Julia Gillard’s hero, former New York City Schools Chancellor, Joel Klein left a legacy of failed school reforms. His school reporting scheme, which Gillard drew on as a model for My School, was claimed to be a huge success in improving student results. However, it was revealed last year that the improvements were a sham, being driven by lower pass standards.
Now it has been revealed that his $75 million teacher performance pay scheme which he described as “transcendent” when introduced in 2007 was also a stunning failure.
A new study published last week by Harvard University economist, Roland Fryer, found that it failed to increase student achievement. Fryer says in the abstract to the paper:
I find no evidence that teacher incentives increase student performance, attendance, or graduation, nor do I find any evidence that the incentives change student or teacher behaviour. If anything, teacher incentives may decrease student achievement, especially in larger schools.
The study concludes:
Providing incentives to teachers based on school’s performance on metrics involving student achievement, improvement, and the learning environment did not increase student achievement in any statistically meaningful way. If anything, student achievement declined. [p.5]
The program also had no impact on whether teachers stayed at their schools or in the city school district and how teachers described their job satisfaction and school quality. The program had only a “negligible” effect on a list of other measures that includes student attendance, behavioural problems, Regents exam scores, and high school graduation rates.
The scheme targeted 200 high-need schools and 20,000 teachers from 2007-08 to 2009-10. The program handed out bonuses based on the schools’ results on the city’s progress report cards. The report cards grade schools primarily on how much progress they make in improving students’ state test scores. Teachers received a maximum incentive payment of $3,000 if the school completely met its target or $1,500 per teacher if the school improved its report card score by 75%.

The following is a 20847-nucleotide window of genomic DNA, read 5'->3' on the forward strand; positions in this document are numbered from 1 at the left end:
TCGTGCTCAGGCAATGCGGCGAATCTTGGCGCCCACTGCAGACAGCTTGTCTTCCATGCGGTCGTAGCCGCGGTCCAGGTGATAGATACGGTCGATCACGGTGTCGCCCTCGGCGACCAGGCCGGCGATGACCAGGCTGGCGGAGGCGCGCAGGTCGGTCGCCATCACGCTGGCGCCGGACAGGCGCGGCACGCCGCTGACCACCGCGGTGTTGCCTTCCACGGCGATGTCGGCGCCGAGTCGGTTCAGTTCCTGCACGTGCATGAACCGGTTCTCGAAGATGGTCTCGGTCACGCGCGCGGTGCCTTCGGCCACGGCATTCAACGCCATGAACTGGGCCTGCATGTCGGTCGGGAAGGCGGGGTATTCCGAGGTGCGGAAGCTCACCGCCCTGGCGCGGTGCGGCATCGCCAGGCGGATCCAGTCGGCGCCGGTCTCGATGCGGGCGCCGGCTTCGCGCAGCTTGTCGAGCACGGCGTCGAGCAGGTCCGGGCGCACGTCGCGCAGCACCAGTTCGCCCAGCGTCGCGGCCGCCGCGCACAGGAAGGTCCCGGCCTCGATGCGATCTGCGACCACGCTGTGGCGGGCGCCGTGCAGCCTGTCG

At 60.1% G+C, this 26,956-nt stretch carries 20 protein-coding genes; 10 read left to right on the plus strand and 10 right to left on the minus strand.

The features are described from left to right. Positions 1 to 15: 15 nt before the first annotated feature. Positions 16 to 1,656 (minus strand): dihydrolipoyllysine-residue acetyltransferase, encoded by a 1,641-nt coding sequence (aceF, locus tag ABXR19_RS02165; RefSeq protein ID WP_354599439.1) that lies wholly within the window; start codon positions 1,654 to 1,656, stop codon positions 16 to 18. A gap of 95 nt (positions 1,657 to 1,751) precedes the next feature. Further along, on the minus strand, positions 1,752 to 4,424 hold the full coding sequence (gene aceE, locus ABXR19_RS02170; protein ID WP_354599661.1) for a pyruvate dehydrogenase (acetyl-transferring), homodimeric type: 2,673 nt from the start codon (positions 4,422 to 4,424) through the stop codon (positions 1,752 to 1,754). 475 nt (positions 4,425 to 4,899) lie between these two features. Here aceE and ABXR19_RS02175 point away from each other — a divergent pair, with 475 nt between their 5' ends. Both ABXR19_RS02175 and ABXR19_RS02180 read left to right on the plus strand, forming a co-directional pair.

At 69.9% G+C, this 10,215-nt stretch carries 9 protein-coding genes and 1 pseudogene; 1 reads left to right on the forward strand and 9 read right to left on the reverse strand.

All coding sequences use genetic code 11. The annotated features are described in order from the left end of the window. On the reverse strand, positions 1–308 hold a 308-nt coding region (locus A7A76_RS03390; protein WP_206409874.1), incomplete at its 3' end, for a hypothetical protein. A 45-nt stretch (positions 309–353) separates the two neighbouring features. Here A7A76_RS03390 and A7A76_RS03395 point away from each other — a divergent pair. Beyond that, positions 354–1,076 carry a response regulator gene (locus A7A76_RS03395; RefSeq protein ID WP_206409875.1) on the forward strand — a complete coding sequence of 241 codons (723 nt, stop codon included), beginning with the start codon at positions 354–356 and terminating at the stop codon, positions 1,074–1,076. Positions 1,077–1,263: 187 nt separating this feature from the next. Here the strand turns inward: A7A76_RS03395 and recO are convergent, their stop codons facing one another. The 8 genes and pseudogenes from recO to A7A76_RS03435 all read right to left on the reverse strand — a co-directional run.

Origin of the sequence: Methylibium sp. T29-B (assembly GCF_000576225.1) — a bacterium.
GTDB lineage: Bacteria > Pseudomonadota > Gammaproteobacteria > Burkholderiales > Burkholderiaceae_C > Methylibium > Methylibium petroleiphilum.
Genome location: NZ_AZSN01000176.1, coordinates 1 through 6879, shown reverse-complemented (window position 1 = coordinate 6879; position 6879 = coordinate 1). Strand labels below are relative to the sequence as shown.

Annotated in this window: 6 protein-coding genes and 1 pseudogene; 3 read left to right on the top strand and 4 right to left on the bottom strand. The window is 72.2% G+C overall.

The Harvard study compared the 200 schools to a control group of similar schools whose teachers did not get bonuses.
The incentive scheme was quietly abandoned last year, despite New York City Mayor Bloomberg’s earlier promise to expand the program.
The study adds to a research literature on teacher incentive pay that is decidedly at odds with the clamour to take up these schemes. Fryer, himself a strong early advocate of experimenting with financial incentives to improve student achievement, calls the literature “ambivalent.”
While programs in developing countries such as India and Kenya have had positive effects, few teacher incentive pay efforts in the United States have been deemed effective. Programs implemented in recent years in Iowa, Tennessee and Texas and in the Chicago and Denver school districts have all been evaluated recently and found not to have increased student results. Schools and teachers participating in these programs did not achieve any higher results than comparable schools or teachers not participating in the programs.
The results of these studies are a major challenge to the Gillard Government’s plan to pay cash bonuses of up to $8,000 to about 25,000 of Australia’s the best teachers, starting in 2014. They suggest that the $1.25 billion program is likely to be a complete waste of money.
Given the pledge by the Assistant Treasurer, Bill Shorten, that the Gillard Government would rely heavily on evidence-based policy, the Government would be best advised to follow the New York City’s mayor approach and quietly ditch the proposal.
Roland G. Fryer, Teacher Incentives and Student Achievement: Evidence from New York City Public Schools, Working Paper No. 16850, National Bureau of Economic Research, Cambridge, Mass, March 2011.